I have recently heard myself explaining several times that I view my daughters' education as my responsibility, and that the primary school down the road is who I have outsourced it to. They are our education provider. Just like with any supplier, I review it, I amend it, and if we can't work out differences, it's a contract I'm prepared to revoke.We're lucky that their school is flexible, and that we have a lot of educational philosophy in common.
I am very familiar with the home-educating scene. We practice a bit of something in this house which is more like co-educating. Elena goes to school and does the main bit, and I keep an eye on it and supplement it at home.
My sister has taught three of her four children to read - the fourth is only three years old - and my other sister is preparing to home educate her daughter. They tell me of the ups and downs.
I love the story of my sister bumping into the local school's headteacher ('principal'). The first sister, Jennifer, hit a hard patch in their family circumstances a few years back and as a family they decided to try the local primary school for the eldest two children. It didn't work out - the education system in the southern US is really suffering - so when things settled down at home, the two came back to learning round the kitchen table. The headteacher was livid that Jennifer had taken the children back out of mainstream education, and gave her a very hard time.
One day Jennifer sat with Elias, who was around 8 at the time, helping him with his reading in a public place. The headteacher walked by, saw her guiding him, and let loose with the biggest tirade of I-told-you-so insults she could muster. She attacked my sister's ability to teach, judged that she was holding him back, and announced condescendingly that any child of his age should be able to read independently.
Jennifer and Elias listened patiently to the whole thing. Then Jennifer held up the book, and showed her that they were studying GREEK.
A friend who was round yesterday, however, commented 'I'm sending Abi to school. Why aren't they doing their job, why should I have to do more at home?'
Here's why - and it's like with everything else.
'Doing your job' is the minimum. It's the entry price to even be in the game. 'Doing your job' means you don't get in trouble, but it doesn't let you or anyone else enjoy the thrill of discovering it, of making meaning out of it, of adding some of yourself to it and making something new out of it.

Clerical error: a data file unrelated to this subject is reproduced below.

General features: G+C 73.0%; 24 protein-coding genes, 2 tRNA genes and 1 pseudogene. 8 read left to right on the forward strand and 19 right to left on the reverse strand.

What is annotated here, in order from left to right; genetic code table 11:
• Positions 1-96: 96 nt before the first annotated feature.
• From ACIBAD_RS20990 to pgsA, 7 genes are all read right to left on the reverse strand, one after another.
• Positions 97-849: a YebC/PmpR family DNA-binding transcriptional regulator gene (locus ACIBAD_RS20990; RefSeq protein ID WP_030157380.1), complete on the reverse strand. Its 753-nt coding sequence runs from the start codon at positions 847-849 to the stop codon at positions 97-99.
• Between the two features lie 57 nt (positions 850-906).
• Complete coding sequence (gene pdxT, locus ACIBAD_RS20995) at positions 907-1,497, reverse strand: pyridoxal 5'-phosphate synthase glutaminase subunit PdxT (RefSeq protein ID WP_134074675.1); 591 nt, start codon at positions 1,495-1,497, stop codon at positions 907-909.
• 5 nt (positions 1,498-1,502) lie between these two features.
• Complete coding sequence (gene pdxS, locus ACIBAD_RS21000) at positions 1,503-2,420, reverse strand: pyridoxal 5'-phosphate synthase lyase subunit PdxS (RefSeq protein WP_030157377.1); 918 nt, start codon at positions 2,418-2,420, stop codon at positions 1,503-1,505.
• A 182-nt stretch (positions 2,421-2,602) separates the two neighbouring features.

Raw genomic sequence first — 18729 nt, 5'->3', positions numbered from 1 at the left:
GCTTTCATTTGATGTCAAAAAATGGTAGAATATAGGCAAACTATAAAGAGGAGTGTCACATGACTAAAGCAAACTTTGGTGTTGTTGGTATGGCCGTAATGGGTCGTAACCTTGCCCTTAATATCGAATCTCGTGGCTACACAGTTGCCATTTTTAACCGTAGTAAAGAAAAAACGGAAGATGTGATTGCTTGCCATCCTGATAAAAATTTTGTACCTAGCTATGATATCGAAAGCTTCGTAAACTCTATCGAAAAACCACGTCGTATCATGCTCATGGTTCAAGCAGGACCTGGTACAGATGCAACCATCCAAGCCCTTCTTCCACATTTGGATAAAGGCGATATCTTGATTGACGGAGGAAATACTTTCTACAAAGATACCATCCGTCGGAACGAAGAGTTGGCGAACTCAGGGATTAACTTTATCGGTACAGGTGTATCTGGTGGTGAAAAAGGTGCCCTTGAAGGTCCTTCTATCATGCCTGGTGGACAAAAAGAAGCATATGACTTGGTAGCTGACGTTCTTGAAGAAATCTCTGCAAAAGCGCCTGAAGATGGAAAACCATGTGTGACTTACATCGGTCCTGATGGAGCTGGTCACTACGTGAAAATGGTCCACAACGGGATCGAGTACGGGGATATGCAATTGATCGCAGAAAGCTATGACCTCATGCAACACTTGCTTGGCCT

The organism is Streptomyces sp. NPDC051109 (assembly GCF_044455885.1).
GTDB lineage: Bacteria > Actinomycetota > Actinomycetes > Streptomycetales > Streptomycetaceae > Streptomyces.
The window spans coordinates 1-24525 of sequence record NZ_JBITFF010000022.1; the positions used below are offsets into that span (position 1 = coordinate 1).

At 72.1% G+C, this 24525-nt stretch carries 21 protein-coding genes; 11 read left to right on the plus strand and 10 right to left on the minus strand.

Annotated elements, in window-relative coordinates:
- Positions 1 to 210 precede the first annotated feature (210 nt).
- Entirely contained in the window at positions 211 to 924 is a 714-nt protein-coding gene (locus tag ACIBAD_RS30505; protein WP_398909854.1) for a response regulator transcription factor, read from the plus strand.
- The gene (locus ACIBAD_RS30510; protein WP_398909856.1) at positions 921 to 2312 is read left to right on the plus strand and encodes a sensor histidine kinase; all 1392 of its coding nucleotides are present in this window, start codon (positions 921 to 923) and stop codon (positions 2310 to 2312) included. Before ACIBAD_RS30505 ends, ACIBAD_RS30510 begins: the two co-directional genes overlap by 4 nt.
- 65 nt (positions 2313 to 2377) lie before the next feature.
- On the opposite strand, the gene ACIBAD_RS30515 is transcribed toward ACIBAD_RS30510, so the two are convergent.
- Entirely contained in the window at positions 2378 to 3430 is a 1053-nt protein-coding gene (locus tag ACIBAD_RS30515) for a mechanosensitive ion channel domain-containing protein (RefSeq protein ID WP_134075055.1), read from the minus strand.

'Doing your job' is what another friend is doing: her son tries harder with his reading than probably any other child in the class. But he understands the rules, and he will not stray out of them. If his mum offers him another book to read, he tells her: 'I can't read that until I finish the green level, and then the blue, and then the orange, and then the white.' The child won't pick up a book if his teacher hasn't deliberately assigned it to him.
There's GOT to be more than just 'following the rules.' Take an independent step: think about what the rules are trying to achieve, in their pared-down, sterilised, homogenised way. It is meant to be about establishing a love of independent reading.
I may have been holding Elena back 'academically', actually, because I often forget to send her reading books back to school (I only became aware of their expectation when she came home with a reward sticker for having remembered it! - they'd been going on our shelf), and I rarely note her reading in her reading diary. But she reads number plates, poetry, backs of shampoo bottles, encyclopedias, warnings on petrol pumps, novels... you can't stop the child reading. Exactly what I wanted.
She doesn't get full marks for trying. She doesn't have a full reading diary. But the love of reading, writing and learning has got hold of her.
What are we actually trying to achieve with our rules? By all means observe them, but think about the place they come from, what they were intended to achieve, and then find your own way through them, and beyond.